On May 31 and June 1, 1961, defendant was interrogated by two investigating police officers. The testimony of the police officers concerning the information elicited at the interrogation conforms substantially to the direct testimony of defendant and Mrs. Luporini in reference to the events of May 28 and 29, 1961. However, statements by the defendant gave added details. Defendant told the officers that when he first picked up the child on May 28 it appeared to be in shock; that he could not detect a heart beat and the child appeared to be not breathing; that when his wife asked him what was wrong with the baby he stated there was nothing wrong except the child appeared a little sick; that he stated this to his wife because she was extremely excitable and he did not want to excite her; that he did not call the doctor because he felt it would kill the child to move her; that the baby was apparently in shock, the eyes were wide open and staring and the child was whimpering and there was a low crying, moaning type of noise coming from the baby; that they placed the child back in the crib, watched television, had something to eat, returning every half hour to check the baby, and retired at midnight; that thereafter the baby's temperature was 103 1/2 degrees and at 3 a. m. it was 104 degrees; that when he arose at 7 a. m. he noted the baby's hand was stiff and he and his wife agreed she would call the doctor.
During the interrogation defendant was asked if he could explain the reason for the child's injuries. He replied that ‘he must have done it because his wife was very gentle with the baby.’ Defendant denied ever intentionally or knowingly injuring the child. He further related that his wife had scolded him on several occasions for being too rough with the baby when he picked her up; that he had on several occasions picked up the baby by the body, by the ribs around the chest area. Police informed him that the baby had approximately 20 fractures of the rib cage area; he stated to them that he felt that perhaps he was too strong and possibly when he picked up the baby he could have caused the injuries; when asked if he could explain any reason for the chip fractures to the legs of the baby he told them that he recalled that he had picked up the baby on two occasions by the feet, lower legs, holding the baby with the head down; he then stated that if the legs were fractured, he must have done it because his wife was very gentle with the baby. Defendant further stated he did not know why the baby had a head injury or brain damage and that if the child had such injuries or brain damage he must have caused them. He further stated to the police that he had never accidentally dropped the baby or intentionally struck her head; however, that he possibly had struck the baby's head on the side of the crib when he had picked her up on one occasion, but if there had been head or brain damage he must have caused it unintentionally. He denied noting any discoloration on the baby's face on the evening of May 28, 1961.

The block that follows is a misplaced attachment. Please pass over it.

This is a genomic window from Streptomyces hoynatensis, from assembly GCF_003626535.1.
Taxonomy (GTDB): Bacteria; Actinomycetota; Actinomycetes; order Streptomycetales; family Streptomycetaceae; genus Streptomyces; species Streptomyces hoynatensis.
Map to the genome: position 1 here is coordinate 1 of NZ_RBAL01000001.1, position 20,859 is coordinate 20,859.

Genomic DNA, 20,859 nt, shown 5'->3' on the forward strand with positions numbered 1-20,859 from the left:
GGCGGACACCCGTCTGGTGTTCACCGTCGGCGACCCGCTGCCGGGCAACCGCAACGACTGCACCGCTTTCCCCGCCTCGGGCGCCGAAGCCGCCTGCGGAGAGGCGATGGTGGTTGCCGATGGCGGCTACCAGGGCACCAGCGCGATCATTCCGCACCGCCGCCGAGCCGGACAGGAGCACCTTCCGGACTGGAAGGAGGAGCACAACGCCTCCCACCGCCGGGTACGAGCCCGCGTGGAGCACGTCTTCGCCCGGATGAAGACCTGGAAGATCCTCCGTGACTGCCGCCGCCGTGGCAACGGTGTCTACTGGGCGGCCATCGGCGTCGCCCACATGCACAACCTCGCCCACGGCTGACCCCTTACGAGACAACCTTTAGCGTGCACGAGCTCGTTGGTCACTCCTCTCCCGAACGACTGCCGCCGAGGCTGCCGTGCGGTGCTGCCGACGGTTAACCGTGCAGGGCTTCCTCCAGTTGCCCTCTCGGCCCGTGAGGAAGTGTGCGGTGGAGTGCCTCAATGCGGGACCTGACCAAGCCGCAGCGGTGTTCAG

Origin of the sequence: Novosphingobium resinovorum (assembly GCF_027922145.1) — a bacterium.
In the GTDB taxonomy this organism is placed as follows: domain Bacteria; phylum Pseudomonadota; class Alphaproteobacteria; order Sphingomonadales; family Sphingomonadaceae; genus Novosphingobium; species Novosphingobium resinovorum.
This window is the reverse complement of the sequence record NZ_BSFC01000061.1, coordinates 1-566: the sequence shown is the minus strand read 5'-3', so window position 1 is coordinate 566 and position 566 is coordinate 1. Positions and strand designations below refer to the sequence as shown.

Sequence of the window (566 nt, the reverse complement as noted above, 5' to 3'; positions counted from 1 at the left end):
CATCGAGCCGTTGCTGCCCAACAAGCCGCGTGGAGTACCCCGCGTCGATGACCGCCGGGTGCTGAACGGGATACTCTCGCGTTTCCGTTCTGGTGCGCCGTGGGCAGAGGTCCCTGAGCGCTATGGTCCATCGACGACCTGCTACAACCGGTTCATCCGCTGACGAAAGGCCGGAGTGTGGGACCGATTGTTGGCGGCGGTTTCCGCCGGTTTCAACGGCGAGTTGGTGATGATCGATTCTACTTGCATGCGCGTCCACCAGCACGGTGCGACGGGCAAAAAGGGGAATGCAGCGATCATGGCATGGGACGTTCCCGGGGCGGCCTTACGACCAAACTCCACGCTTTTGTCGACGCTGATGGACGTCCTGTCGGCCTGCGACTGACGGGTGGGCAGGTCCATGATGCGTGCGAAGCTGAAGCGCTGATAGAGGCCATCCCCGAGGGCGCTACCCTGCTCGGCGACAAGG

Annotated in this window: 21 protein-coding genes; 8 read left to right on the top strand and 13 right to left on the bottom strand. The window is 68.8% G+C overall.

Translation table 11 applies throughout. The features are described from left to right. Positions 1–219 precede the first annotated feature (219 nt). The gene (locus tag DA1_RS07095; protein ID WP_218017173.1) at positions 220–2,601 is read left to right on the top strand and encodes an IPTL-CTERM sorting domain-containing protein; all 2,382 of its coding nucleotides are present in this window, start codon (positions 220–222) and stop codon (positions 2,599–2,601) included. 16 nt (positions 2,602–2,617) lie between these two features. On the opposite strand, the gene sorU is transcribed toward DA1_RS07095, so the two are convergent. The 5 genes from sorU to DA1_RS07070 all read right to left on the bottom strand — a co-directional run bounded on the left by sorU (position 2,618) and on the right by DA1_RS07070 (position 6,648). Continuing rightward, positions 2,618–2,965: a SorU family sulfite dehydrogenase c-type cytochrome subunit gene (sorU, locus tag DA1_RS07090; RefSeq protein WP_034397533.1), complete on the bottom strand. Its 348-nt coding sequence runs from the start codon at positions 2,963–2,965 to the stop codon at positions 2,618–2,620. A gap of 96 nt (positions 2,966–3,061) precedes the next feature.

At the trial defendant testified that after having had time to think the matter over he believed his wife might have injured the child accidentally by negligent handling. Mrs. Luporini testified that she herself was subject to severe pain seizures in her spine dating from the birth of the child and that every day when feeding the child she felt she had squeezed it too hard; she reasoned that this was what had injured the child's ribs; the baby would not cry on those occasions and would continue feeding. In answer to the question ‘How do you know this was too tight?’ she testified, ‘Because something happened to the child, and that's the only way it would happen.’ She stated she never saw the father mishandle the baby at any time.
On one occasion about two weeks before the child was taken to the hospital Mrs. Luporini stated she slipped and the baby hit the side of her head on the crib.
The mother became pregnant by defendant at a time when they were unmarried. The marriage took place two and a half months prior to the baby's birth. Mrs. Luporini's mother lived near the family and was a daily visitor at the house. These three adults were the only persons known to have ready access to the child.